10. Anonymous says:

    Keep the third verse it transforms the poem from a picture to a human heart

    Liked by 3 people

  11. lindabaie says:

    The final verse adds more than words, but action too, Molly. What you decide will be just right. They’re your words. This “orchestrated hate” is something hard to imagine & saddens me that there are those who trouble themselves with it instead of doing something kind. I like this line too: “Each stone a whisper and a wish”. Lovely that you wrote!

    Liked by 2 people

  12. What sad times we live in, but even in the darkest times there are people who still believe in love and unity and sharing goodness. Beautiful words.

    Liked by 2 people

  13. haitiruth says:

    Another vote for the third verse to stay. I love your response, and it brings us full circle back to the first stanza.

    Liked by 2 people

  14. Thank you for this deeply moving and beautiful poem Molly. I think the third stance is very strong and belongs in your poem. I especially liked these two lines, “Messages of love unmoored,” and your closing, “Each stone a whisper and a wish.” I hope your poem can find an even larger audience!

    Liked by 2 people

  15. katswhiskers says:

    What a powerful, beautiful, gentle-yet-strong poem, Molly. Your word choice is perfection, and your sincerity imbues these words with warmth and reassurance. My hope is that this poem spreads far and wide, so that many are reassured and comforted by your beautiful words.

    Liked by 2 people

  16. Wow! Beautiful. I like the connection to the past in the first verse, present (almost) in the second verse, and the future in the last verse. I think you should keep the third verse- it brings hope and peace. I agree with others that you should have this published. It will touch everyone that reads it.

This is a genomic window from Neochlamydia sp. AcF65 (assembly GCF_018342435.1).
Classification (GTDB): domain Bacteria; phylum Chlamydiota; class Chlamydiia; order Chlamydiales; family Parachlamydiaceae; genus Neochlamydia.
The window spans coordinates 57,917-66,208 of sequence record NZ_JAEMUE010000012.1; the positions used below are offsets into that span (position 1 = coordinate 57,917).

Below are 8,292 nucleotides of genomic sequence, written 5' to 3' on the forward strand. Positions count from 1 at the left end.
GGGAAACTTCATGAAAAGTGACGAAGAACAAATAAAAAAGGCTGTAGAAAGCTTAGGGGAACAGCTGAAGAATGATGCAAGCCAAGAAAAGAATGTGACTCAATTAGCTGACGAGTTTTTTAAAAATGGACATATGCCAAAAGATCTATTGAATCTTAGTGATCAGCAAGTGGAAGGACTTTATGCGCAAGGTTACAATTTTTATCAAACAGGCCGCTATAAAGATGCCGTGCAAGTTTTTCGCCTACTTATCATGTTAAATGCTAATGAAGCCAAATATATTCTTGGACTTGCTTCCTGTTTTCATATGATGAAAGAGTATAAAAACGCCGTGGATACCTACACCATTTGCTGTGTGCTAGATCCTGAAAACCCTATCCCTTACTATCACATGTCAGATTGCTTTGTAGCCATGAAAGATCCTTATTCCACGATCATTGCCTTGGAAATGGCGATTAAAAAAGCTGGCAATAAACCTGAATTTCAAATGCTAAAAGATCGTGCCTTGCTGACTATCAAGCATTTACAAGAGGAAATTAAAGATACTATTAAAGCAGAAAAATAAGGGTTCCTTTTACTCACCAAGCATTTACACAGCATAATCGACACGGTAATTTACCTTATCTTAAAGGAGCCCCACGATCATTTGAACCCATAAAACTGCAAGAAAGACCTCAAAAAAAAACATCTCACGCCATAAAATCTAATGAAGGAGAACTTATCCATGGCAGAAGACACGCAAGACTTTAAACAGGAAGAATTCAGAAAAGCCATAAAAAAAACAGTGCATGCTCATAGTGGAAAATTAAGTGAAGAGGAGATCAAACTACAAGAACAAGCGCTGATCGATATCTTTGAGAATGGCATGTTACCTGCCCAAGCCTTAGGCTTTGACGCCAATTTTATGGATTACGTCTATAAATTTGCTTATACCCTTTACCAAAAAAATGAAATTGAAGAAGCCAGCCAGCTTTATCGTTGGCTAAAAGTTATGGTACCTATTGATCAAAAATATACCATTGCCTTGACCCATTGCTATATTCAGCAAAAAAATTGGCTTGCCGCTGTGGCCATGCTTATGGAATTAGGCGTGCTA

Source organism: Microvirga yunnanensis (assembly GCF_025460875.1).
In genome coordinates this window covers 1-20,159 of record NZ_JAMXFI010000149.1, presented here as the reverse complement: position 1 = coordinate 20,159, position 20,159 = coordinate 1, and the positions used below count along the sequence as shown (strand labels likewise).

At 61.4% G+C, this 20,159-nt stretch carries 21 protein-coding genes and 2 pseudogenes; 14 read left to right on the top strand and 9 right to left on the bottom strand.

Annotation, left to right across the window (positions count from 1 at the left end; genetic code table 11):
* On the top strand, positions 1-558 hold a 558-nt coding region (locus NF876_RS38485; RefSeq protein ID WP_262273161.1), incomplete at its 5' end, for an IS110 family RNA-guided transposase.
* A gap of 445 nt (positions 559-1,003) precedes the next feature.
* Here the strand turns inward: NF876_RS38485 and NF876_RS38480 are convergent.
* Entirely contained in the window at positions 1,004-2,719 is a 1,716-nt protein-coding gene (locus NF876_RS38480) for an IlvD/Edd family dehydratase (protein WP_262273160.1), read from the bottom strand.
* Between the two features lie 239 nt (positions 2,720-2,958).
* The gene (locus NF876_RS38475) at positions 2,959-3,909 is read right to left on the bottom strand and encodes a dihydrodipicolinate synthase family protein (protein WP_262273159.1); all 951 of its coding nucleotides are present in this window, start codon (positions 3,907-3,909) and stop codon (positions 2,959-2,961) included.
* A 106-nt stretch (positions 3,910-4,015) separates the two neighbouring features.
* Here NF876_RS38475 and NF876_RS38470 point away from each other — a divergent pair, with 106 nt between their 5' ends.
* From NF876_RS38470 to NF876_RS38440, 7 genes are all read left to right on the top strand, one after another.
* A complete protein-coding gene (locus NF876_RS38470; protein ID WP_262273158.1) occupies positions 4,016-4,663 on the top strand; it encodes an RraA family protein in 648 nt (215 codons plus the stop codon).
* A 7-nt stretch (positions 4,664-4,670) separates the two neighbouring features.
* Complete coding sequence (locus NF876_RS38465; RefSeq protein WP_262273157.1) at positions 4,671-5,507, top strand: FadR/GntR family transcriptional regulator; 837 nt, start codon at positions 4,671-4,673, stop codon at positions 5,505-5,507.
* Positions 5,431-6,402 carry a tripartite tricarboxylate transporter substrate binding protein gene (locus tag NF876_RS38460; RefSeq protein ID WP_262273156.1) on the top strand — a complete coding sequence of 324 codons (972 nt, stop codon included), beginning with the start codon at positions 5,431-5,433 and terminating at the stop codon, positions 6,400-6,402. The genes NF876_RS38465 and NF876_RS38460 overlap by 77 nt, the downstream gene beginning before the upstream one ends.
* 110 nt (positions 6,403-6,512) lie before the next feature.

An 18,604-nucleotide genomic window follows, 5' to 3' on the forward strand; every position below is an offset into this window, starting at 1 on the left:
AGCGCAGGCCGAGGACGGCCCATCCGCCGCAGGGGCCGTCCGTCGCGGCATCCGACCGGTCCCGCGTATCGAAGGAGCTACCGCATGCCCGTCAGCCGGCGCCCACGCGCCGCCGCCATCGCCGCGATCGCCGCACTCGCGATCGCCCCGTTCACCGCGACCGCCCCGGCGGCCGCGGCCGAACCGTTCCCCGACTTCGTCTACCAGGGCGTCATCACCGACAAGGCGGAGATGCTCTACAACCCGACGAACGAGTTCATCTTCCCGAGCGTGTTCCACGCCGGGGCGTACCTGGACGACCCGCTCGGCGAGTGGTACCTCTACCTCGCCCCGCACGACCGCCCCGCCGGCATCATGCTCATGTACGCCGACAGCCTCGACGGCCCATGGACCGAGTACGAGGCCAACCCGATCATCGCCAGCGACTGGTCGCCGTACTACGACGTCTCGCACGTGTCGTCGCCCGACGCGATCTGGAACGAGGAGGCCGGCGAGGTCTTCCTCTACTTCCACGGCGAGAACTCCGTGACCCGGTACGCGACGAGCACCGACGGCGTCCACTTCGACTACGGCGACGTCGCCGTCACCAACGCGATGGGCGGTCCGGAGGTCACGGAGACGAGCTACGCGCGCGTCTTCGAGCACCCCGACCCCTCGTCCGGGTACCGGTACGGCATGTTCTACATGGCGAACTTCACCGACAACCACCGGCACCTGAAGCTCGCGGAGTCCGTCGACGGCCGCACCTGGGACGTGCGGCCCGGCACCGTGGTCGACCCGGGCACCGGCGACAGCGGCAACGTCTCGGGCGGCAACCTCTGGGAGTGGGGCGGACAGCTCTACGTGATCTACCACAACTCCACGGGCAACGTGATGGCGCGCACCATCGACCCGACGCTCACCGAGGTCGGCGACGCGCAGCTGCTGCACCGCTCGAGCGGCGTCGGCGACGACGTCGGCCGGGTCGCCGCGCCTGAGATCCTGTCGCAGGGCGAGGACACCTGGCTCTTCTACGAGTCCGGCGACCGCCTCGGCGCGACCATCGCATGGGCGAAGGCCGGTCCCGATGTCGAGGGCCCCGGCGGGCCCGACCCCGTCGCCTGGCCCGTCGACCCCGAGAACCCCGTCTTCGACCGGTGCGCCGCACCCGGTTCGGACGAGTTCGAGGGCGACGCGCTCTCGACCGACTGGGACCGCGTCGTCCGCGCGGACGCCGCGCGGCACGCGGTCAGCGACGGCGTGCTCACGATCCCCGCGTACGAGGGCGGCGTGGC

Liked by 2 people

  17. Tara Smith says:

    I’m with Dan – this poem needs to be read by many.

    Liked by 2 people

  18. Thank you for a beautiful poem that frames out thoughts and feelings as we hear about so many hateful words and acts.

    Liked by 2 people

  19. maryleehahn says:

    Yes, powerful. Yes, send it in. Yes, stanza two is perfect, especially the “mute accusation” and “Messages of love unmoored.”

    Hate destroys, but love repairs. Your poem is a gift of love.

    Liked by 2 people

  20. I think your poem is beautifully complete as-is, Molly. I wouldn’t change a thing. These three lines, especially, touched me deeply:

    I want to hold them tightly cupped in my hand
    until they warm and I can feel my pulse
    beating in their core

    Liked by 2 people

  21. The news of this vandalism is heartbreaking. Your poem is a powerful response to the hate behind the attacks. Keep it exactly as it is. Each line, like “each stone,” is “a whisper and a wish/Rest in peace.”

    Liked by 2 people

  22. Molly, after all the Billy Collins (which is no way slight or irrelevant), I come to this to be reminded that sometimes poetry is the only response to the gravity of conflict. All the parts here fit together, and of course remind me also of setting down the heavy stones on the Day of Atonement. Very moving.

    I also really enjoyed your observation elsewhere that in “Forgetfulness,” Billy notes that the name of the author is the first thing to go. I’m pondering what makes his work so (not accessible but) “hospitable,” and I think it is that self-effacement. Thanks for being part of PF today.

    Liked by 2 people

    • mbhmaine says:

      Heidi, thanks so much for leaving such a thoughtful comment in the midst of your hosting busyness. One of the things I love most about poetry is that it can meet our needs on so many emotional levels–from silly and light to sad and somber and all the levels in between.

      Liked by 1 person

  23. Powerful poem, each part of it. I think it shows the journey of pain: first read in the paper, remembered points of reference then to the personal feelings.

    Liked by 1 person